Standard & Poor's decision to place the European Union's credit rating on watch for possible downgrade does not take into account that the EU budget has a special status, with no deficit or debt, the European Commission said on Thursday.
Standard & Poor's said on Wednesday it had placed the European Union's financial operations -- not all the 27 countries in the EU -- on watch for a possible credit downgrade.
The agency said it may cut the EU's AAA long-term issuer credit rating if it lowers the current AAA ratings of one or more member states. S&P this week placed 15 euro zone nations on watch for possible downgrade.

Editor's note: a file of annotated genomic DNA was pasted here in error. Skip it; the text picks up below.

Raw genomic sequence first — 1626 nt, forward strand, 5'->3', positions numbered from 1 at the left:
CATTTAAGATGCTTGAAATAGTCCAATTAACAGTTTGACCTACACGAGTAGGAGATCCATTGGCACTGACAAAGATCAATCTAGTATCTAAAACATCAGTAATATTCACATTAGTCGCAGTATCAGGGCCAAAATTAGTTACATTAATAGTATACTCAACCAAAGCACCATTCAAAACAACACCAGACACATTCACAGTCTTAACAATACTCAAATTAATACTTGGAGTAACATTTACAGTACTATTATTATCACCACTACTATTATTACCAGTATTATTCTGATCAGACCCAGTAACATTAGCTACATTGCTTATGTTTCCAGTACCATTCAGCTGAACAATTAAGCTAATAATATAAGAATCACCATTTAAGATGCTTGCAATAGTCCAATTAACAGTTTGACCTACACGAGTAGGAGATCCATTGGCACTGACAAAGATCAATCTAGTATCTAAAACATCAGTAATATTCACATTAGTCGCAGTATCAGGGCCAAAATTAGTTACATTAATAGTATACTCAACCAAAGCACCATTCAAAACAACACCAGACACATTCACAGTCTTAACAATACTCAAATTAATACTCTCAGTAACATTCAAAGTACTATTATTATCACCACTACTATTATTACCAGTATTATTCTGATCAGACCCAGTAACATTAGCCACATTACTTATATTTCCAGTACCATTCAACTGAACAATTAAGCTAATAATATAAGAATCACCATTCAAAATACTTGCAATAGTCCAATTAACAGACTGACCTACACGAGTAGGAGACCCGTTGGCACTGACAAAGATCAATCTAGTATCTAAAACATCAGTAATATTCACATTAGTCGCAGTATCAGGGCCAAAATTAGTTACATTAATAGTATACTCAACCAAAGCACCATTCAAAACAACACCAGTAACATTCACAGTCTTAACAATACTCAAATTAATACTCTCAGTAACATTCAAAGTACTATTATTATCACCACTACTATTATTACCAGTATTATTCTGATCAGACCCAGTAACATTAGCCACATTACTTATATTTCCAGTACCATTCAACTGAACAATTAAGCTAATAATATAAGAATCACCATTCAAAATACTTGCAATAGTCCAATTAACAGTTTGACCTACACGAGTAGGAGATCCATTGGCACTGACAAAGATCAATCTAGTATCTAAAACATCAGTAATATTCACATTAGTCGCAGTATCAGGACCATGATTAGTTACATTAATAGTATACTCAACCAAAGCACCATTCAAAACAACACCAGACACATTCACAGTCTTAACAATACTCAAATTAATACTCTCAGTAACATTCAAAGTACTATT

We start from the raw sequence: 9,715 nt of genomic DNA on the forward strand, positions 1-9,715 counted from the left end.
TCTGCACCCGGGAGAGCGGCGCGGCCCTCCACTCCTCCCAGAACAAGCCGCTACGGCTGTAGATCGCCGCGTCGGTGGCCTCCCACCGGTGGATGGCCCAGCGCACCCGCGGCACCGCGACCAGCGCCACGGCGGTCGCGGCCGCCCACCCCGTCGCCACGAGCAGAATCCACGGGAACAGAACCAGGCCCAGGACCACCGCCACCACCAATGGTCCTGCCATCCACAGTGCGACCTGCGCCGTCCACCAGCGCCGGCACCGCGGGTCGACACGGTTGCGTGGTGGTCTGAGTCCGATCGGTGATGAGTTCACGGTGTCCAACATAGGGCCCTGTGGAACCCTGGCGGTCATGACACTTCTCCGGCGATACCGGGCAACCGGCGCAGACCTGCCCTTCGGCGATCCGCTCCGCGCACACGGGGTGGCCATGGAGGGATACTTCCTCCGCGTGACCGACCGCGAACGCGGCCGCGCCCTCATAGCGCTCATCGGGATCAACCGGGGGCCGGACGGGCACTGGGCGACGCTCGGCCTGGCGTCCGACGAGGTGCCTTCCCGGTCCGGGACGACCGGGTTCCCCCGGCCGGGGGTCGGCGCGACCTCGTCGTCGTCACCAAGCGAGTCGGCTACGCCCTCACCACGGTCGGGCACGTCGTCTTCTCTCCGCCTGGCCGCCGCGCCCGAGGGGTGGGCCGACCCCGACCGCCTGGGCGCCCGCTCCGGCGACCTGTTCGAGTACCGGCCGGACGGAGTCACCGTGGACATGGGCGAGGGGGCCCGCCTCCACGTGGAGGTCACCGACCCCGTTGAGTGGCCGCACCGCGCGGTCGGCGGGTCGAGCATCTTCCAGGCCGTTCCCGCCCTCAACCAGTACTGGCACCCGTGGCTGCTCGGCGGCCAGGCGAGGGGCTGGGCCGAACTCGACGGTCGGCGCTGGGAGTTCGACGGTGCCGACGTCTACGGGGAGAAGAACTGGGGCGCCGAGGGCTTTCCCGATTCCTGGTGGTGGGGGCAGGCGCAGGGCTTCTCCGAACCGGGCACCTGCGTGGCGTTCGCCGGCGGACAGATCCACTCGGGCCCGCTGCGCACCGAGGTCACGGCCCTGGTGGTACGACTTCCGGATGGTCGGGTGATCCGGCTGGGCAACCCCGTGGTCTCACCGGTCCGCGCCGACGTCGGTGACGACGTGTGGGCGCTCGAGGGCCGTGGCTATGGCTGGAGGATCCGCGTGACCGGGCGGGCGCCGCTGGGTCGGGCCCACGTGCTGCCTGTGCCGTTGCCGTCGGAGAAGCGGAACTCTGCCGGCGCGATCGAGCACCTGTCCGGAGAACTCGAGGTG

The Commission takes note that Standard & Poor's has placed the EU AAA long-term rating on CreditWatch negative, Commission spokesman Amadeu Altafaj said in a statement.
S&P has motivated its decision as a follow up to its decision to place on credit watch negative 15 out of the 17 euro area Member States. This means that it could lower the EU's long term rating by one notch if the AAA rating of Member States were reduced as a consequence of the agency's concerns about the deepening financial and sovereign debt crisis, Altafaj said.
The Commission's view is that S&P's rationale for placing several euro area member states under credit watch with negative implications cannot be extended to the EU itself, he said.
Indeed, the EU credit rating should be assessed on its own merits, due to the special status of the EU budget (without deficit or debt) and the EU own resources.
(Reporting By Jan Strupczewski)